For example, if the conditions on a course are relatively bad on a given day (e.g. rain and heavy wind), the player's score can be adjusted to reflect that, given a day with relatively better weather conditions, the player's score would likely have been better, and the score will be automatically adjusted using statistical procedures to more accurately reflect these conditions. The same is also true in particularly good weather conditions that could cause a player's scores to be better than they otherwise would be.

Because this adjustment is dependent on a given day, and since it is calculated automatically, it is important that players submit their scores on the actual day of play so that the PCC will be applied to their score on the correct day. This calculation is intended to be conservative and will not be applied unless there is strong statistical evidence that it is necessary.




Index of Handicap Calculator

Use this calculator to compute the index of handicap for a golfer given data from at least 54 holes (3 rounds of 18-holes) of playing data. When filling the form, please provide either an 18-hole or 9-hole score. Do not provide both. The playing condition adjustment is an optional value between -1 and 3. If left blank, it will be treated as 0.







Slope





Under Slope, a golfer’s playing handicap on any given day will be determined according to the difficulty of the tees or course to be played. Golf Australia believes that this will be fairer than our current one-handicap-fits-all-courses method.

What are the features of slope?
• Every set of tees on every golf course around the country will have a Slope Rating which has been determined in accordance with the new course rating system. The maximum Slope Rating is 155 (most difficult)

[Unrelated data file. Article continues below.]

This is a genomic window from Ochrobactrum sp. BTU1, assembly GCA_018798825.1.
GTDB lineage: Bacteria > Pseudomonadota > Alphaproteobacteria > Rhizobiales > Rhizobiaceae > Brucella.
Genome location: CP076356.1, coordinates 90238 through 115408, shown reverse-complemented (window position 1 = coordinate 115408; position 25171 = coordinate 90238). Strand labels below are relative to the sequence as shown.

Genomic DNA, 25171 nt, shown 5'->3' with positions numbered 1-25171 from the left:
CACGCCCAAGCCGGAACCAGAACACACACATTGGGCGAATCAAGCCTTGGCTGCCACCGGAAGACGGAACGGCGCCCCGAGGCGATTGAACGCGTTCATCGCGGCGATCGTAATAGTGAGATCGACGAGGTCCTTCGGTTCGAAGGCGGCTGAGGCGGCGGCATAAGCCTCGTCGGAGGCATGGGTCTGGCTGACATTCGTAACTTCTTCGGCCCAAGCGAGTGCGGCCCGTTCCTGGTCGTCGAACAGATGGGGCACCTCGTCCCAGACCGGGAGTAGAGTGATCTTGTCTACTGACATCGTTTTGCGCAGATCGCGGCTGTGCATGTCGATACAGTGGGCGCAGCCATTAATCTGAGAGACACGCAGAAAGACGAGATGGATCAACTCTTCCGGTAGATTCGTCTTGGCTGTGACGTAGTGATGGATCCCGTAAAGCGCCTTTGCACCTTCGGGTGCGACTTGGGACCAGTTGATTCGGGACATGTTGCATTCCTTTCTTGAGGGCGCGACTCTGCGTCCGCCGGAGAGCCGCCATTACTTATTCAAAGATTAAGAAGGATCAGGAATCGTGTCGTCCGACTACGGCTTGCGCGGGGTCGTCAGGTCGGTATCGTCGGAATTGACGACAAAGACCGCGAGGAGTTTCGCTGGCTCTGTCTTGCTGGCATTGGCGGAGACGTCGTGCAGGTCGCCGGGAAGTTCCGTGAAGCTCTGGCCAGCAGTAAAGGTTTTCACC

and the minimum is 55 (least difficult). The Neutral Slope Rating is 113. Every set of tees will also have a Scratch Rating.
• GOLF Link will calculate a nationally-standardised handicap index for every player and this will be called the GA Handicap.
• A GA Handicap will be calculated by using the best 8 of a player’s most recent 20 scores (ie best 8 of 20, x 0.93). However, every score in every player’s score history will first be standardised by GOLF Link against a Slope Rating of 113. As a result, the GA Handicap will reflect a golfer’s ability on a course which has the neutral Slope Rating of 113.
• The GA Handicap is not intended for use as a playing handicap. It is to be used in conjunction with the Slope Rating of the set of tees being played to calculate a golfer’s playing handicap for the day, and this will be called the Daily Handicap.
• It is the GA Handicap that will be displayed in a player’s GOLF Link record on www.golflink.com.au.

How will Slope make things fairer?

Generally speaking, a high marker finds it harder to adjust to a difficult course than a low marker does. Slope adjustments will play a balancing role. For example, if the Black Tees are harder than the White Tees, a high -marker may play the Black Tees off a handicap of 28 and the White Tees off 24. The Elite player finds it easier to adjust, so they may play the Black Tees off 4 and the White Tees off 3. Golf Australia believes this is fairer than having the difference between the elite player’s handicap and the high-marker’s handicap always stay the same.